With Yemen Hurtling Toward Chaos, John Kerry Seeks Ceasefire

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Events in Yemen over the past week have drawn America deeper into the country’s two-year conflict than it has ever been in the past. And now, in an attempt to lessen the potential for greater involvement, U.S. Secretary of State John Kerry will work to negotiate a 72-hour ceasefire between the warring parties, in order to “create some kind of climate where a political dialogue or a dialogue can begin again,” State Department Deputy Spokesperson Mark Toner said on Friday.

“We need to de-escalate obviously given the events of the past week and that is where the priority is right now,” Toner said.

Since last Saturday, the conflict has been a ping-pong match of missile strikes and diplomatic posturing. A coalition led by Saudi Arabia, the foremost backer of the Yemen government, bombed a funeral service, killing over 140 people. The U.S., which supports the Saudis in the conflict, responded by announcing a review in its commitment to Saudi Arabia’s goals regarding Yemen. Then, Houthi rebels, one of the main groups opposing the Yemen government, fired missiles at U.S. ships, failing to hit any targets. In retaliation, the U.S. launched strikes toward Houthi-held territory in the western tip of the country, destroying three radar installations that helped the rebels coordinate strikes of their own.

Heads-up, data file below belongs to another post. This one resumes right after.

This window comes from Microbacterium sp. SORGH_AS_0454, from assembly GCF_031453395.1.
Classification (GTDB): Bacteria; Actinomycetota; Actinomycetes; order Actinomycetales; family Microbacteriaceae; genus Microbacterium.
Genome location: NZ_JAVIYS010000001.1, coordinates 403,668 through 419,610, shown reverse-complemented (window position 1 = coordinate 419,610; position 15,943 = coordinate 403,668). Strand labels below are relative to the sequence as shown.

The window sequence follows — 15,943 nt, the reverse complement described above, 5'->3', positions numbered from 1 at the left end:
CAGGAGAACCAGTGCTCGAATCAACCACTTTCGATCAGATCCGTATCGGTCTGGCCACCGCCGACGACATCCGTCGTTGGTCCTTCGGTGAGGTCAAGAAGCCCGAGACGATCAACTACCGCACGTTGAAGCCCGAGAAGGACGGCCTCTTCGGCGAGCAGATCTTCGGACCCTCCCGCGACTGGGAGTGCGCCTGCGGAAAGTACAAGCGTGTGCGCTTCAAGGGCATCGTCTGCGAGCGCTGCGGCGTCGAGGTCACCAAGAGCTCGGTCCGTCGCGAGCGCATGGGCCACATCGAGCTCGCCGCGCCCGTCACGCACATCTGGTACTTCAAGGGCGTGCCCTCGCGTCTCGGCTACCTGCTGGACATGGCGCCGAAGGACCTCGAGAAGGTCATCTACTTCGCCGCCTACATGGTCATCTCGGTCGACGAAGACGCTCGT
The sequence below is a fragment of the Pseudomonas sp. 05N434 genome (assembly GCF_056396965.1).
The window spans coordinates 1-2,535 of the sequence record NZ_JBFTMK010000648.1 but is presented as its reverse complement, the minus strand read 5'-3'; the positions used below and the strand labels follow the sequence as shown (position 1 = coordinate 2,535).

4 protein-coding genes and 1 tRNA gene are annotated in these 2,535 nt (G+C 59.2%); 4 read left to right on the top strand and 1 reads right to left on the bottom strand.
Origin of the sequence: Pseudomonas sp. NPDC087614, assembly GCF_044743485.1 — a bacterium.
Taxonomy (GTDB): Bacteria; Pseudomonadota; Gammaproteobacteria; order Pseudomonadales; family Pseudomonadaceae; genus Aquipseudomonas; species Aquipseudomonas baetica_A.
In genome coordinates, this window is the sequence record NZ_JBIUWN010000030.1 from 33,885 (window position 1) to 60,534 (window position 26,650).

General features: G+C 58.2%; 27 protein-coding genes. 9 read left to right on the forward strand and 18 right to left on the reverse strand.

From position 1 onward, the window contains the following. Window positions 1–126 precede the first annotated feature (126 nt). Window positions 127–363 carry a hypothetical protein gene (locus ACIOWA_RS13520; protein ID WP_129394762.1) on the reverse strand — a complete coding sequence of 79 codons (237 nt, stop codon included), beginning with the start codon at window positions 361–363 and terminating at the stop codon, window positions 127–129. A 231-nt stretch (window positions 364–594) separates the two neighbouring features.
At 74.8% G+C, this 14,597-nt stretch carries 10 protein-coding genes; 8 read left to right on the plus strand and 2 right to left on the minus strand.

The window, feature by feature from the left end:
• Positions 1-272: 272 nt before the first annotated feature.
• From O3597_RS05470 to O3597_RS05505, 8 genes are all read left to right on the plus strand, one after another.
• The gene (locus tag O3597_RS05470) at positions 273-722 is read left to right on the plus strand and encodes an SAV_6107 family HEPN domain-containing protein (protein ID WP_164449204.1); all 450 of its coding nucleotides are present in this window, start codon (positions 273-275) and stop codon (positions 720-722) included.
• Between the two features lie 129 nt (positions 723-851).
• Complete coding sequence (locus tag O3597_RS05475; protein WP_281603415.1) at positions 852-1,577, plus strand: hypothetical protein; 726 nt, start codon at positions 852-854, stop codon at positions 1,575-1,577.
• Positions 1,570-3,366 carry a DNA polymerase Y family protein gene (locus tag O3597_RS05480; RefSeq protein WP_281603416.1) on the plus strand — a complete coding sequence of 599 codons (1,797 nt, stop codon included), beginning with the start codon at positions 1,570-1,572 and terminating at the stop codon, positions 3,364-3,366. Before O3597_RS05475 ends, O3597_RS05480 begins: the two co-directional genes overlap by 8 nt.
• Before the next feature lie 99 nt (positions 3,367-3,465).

Yemen, like the reality in nearby Syria, is a tangled web of alliances, proxy fighting forces, and lone wolf jihadist groups, all threatening to tear the Gulf nation apart. Two years ago, groups loyal to a former president backed the Houthi tribe and sacked the capital city of Saana, forcing the government to flee. Iran, a sworn enemy to Saudi Arabia, backs those groups, while Saudi Arabia, bolstered by the U.S., backs the exiled government forces. Amid these actors are Islamic State cells and al-Qaeda in the Arabian Peninsula.

Kerry has spoken with a host of Saudi, Emirate, and other Gulf nations’ diplomats and top government officials to coordinate and discuss a possible cessation of hostilities. He also spoke with Boris Johnson, the U.K. Foreign Minister. Kerry is no stranger to ceasefires. He helped broker one with Russia over Syria a few weeks ago, which barely lasted a week before the country devolved into some of the worst violence in its nearly six-year civil war. We’ll have to see if any progress can be made in Yemen.

Alec Siegel
Alec Siegel is a staff writer at Law Street Media. When he’s not working at Law Street he’s either cooking a mediocre tofu dish or enjoying a run in the woods. His passions include: gooey chocolate chips, black coffee, mountains, the Animal Kingdom in general, and John Lennon. Baklava is his achilles heel. Contact Alec at



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